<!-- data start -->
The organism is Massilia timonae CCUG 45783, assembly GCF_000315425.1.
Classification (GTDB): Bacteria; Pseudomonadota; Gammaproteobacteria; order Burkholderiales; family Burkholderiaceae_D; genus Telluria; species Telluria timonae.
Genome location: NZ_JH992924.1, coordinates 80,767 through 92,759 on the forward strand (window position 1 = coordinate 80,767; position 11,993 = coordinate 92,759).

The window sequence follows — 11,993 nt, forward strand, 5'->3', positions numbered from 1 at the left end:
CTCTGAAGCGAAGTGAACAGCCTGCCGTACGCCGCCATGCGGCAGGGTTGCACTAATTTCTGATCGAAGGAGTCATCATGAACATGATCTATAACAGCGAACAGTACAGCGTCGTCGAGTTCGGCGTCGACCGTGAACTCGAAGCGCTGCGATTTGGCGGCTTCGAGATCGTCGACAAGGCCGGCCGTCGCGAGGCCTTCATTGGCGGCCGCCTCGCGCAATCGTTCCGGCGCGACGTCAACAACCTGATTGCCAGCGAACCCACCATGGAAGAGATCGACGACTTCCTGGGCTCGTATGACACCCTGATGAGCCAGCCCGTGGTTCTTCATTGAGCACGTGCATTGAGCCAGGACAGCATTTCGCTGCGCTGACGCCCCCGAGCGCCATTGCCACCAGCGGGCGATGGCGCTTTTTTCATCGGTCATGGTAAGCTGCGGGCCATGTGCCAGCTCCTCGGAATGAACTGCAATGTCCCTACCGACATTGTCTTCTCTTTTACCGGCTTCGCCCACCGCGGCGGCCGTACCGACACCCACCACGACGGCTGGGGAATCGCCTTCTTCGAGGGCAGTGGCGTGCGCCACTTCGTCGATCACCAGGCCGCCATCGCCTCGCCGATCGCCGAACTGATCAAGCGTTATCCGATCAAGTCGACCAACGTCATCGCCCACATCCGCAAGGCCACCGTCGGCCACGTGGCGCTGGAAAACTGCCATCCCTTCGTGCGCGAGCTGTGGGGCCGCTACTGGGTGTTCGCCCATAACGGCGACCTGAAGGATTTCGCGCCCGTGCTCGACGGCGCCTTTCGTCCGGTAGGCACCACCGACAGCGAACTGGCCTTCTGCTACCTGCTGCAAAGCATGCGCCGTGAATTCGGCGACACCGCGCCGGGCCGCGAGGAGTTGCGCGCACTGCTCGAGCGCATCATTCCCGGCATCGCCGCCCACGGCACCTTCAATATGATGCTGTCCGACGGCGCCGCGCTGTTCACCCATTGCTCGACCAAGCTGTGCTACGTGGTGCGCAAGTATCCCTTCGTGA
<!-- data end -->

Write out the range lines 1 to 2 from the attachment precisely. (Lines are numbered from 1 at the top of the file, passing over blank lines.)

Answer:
The organism is Massilia timonae CCUG 45783, assembly GCF_000315425.1.
Classification (GTDB): Bacteria; Pseudomonadota; Gammaproteobacteria; order Burkholderiales; family Burkholderiaceae_D; genus Telluria; species Telluria timonae.